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Re: Power On Self Test and testing memory

To: Pete Popov <ppopov@mvista.com>
Subject: Re: Power On Self Test and testing memory
From: Jeff Baitis <baitisj@evolution.com>
Date: Wed, 14 May 2003 17:27:01 -0700
Cc: Linux MIPS mailing list <linux-mips@linux-mips.org>
In-reply-to: <1052951641.788.225.camel@zeus.mvista.com>; from ppopov@mvista.com on Wed, May 14, 2003 at 03:34:01PM -0700
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Hi Pete:

I forgot that I'm overwriting the RAM-based exception vectors. Earlier I had
disabled interrupts in the CP0 status register bit 0, but Linux actually needs
them enabled... :)

So, I changed my test to start at base address 0x80001000, but I still get the
same failure at the same RAM location.

Also important to mention is that my bootloader is executing from flash ROM,
and my initialization is very similar to the YAMON initialization file that
comes with the DbAu1500 eval board.

Here's what my code is like:

// in __main

failures = (int)loader_memcheck((UINT32)0xA0001000, (UINT32)0xA4000000, 
0xAAAAAAAA);
failures = (int)loader_memcheck((UINT32)0xA0001000, (UINT32)0xA4000000, 
0x55555555);
failures = (int)loader_memcheck((UINT32)0x80001000, (UINT32)0x84000000, 
0xAAAAAAAA);
// Try to invalidate cache and go again
failures = (int)loader_memcheck((UINT32)0x80001000, (UINT32)0x84000000, 
0xAAAAAAAA);

....


static unsigned int loader_memcheck( UINT32 base_addr, UINT32 max_addr, UINT32 
test_data)
{   
    for (i = base_addr; i < max_addr; i=i+4)
    {
        *((unsigned int *)i) = test_data;
    }
    
    failures = 0;
    first_failure = 0xffffffff;
    for (i = base_addr; i < max_addr; i=i+4)
    {
        if (*((unsigned int *)i) != test_data)
        {
            if ((unsigned int)i < (unsigned int)first_failure)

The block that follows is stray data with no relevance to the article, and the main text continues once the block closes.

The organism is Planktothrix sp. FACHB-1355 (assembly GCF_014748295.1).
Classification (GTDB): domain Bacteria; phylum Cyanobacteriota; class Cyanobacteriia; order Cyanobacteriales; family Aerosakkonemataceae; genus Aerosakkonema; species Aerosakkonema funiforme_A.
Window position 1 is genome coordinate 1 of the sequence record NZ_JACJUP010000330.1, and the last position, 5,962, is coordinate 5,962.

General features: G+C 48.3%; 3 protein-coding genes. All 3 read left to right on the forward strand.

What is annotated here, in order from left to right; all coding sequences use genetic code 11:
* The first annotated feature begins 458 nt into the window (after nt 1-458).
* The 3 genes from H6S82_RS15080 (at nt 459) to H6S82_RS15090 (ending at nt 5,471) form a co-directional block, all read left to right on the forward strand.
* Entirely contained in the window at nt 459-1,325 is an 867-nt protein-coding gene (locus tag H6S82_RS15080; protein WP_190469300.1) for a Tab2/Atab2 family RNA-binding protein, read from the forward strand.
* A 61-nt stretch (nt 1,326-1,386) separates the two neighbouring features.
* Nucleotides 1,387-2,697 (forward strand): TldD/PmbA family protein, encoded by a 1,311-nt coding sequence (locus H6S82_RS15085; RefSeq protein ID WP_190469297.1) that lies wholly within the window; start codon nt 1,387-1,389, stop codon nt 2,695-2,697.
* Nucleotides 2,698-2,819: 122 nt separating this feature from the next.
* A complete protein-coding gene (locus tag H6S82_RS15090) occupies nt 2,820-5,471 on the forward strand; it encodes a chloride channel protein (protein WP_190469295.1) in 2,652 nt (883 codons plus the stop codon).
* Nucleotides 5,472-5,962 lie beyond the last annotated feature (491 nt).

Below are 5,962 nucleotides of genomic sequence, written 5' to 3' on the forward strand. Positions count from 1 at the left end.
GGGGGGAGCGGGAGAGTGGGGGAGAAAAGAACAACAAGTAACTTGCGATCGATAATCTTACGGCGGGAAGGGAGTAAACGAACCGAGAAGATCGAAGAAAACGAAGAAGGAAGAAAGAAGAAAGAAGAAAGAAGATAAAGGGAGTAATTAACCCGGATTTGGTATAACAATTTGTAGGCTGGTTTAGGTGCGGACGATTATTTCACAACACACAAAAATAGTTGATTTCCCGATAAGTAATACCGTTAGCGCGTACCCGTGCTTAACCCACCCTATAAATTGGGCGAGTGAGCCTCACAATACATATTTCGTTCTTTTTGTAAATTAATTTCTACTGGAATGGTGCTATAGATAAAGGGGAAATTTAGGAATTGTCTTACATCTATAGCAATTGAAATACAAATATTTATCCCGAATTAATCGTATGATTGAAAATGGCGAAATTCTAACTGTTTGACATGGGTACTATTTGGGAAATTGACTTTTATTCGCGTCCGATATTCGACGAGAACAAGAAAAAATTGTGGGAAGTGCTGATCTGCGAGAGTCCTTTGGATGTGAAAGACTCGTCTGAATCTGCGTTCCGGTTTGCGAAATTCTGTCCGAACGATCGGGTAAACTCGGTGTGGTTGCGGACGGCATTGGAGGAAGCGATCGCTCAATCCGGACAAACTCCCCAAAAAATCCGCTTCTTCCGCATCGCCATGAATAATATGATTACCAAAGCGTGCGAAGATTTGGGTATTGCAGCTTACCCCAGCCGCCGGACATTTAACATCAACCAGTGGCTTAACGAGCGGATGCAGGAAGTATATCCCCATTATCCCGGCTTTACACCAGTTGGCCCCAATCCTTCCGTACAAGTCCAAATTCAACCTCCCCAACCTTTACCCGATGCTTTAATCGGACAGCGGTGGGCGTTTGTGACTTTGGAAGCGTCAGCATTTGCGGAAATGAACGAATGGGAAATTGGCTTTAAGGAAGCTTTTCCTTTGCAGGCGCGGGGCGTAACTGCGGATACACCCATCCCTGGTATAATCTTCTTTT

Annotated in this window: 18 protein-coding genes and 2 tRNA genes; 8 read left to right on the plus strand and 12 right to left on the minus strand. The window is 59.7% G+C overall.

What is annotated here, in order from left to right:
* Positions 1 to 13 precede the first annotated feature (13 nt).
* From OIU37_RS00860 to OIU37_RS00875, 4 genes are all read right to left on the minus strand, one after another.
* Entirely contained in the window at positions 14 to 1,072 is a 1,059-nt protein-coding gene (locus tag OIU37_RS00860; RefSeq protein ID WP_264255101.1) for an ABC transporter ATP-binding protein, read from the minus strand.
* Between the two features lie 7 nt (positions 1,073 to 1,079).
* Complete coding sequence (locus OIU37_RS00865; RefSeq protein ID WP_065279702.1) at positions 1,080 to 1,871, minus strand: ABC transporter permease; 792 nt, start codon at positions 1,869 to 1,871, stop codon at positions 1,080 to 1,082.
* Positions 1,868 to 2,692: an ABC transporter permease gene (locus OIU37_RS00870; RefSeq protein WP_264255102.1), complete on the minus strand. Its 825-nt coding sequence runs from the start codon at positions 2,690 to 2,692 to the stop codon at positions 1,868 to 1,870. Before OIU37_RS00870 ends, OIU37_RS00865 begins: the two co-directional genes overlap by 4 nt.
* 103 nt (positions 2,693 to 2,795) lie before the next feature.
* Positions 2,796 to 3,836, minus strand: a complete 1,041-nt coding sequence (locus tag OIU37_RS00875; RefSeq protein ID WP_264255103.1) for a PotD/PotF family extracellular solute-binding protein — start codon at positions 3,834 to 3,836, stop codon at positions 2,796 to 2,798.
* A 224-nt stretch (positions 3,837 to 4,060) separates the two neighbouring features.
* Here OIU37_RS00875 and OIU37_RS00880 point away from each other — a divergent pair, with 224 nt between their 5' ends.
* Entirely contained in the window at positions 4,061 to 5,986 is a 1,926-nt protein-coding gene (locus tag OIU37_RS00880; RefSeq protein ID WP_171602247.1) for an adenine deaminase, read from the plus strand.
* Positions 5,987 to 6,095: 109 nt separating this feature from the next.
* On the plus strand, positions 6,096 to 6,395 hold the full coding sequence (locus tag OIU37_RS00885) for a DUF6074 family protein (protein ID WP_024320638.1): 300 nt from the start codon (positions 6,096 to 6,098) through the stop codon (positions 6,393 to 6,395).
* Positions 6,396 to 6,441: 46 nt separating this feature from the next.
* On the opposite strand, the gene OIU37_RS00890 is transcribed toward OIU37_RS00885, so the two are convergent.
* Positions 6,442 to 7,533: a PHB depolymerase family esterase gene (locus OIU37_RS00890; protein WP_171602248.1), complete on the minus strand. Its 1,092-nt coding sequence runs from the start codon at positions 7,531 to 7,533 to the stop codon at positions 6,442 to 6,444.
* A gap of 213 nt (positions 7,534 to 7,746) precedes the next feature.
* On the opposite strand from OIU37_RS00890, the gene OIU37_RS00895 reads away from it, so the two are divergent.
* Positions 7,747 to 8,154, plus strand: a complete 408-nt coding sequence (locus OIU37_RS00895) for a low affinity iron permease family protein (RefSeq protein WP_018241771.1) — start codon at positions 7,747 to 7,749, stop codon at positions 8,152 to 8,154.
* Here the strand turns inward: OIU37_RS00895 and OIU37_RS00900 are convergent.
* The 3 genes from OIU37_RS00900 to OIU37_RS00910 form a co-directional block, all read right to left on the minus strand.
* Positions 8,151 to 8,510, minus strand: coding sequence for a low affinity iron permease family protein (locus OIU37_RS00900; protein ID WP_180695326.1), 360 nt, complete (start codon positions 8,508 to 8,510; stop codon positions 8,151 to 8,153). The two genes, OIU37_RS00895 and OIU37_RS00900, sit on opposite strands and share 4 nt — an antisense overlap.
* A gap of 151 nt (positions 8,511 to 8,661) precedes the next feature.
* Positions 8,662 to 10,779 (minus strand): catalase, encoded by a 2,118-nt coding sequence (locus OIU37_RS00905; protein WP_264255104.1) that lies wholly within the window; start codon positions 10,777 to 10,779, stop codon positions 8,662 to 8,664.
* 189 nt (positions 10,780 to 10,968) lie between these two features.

{
                first_failure = i;
            }
    
            ++failures;
        }
    }
    // if failures !=0 print_hex(first_failure)
    return failures;
}

So, after I execute this code, I pull up the EJTAG debugger, and
poke around.

I notice that even though the C code says that the first failure is at 
0x8000fe50,
but when I poke around, I find:

    ...
    (gdb) p/x *(0x8000fe04)
    $27 = 0xaaaaaaaa

    (gdb) p/x *(0x8000fe08)
    $28 = 0x10fe0080

    (gdb) p/x *(0x8000fe10)
    $29 = 0x38000000
    ...

It seems like I'm having some cache coherency issues, since the results while
executing code are quite differenet.

Thanks for your help, Pete!

-Jeff

On Wed, May 14, 2003 at 03:34:01PM -0700, Pete Popov wrote:
> On Wed, 2003-05-14 at 15:26, Jeff Baitis wrote:
> > Hi all:
> > 
> > I implemented memory tests in my bootloader code for the AU1500. I'm trying
> > to figure out why Linux boots when loaded into cached KSEG0 (0x 80c0 0000),
> > but my memory test FAILS for this same region.
> > 
> > (pretty backwards huh? get linux booting, then write memory tests!)
> > 
> > 
> > I start by writing 0x5555 5555 to all of uncached memory, reading it back, 
> > and
> > I write 0xAAAA AAAA to all of uncached memory and read it back.
> > 
> > This works great.
> > 
> > Next, I try to write 0x5555 5555 to cached KSEG0 memory, and it fails at 
> > addr
> > 0x8000FE50. But Linux boots!
> 
> You're not overwriting any of the boot exception vectors, right?  What's
> the failure exactly and how does the test work?
> 
> Pete
> 
> > I'm not issuing SYNC commands when writing to cached memory; could this be
> > the problem?
> > 
> > We've exhaustively verified the memory burst parameters, etc. They look 
> > good.
> > 
> > Thank you in advance for your ideas!
> > 
> > Regards,
> > Jeff
> 

-- 
         Jeffrey Baitis - Associate Software Engineer

                    Evolution Robotics, Inc.
                     130 West Union Street
                       Pasadena CA 91103

 tel: 626.535.2776  |  fax: 626.535.2777  |  baitisj@evolution.com 


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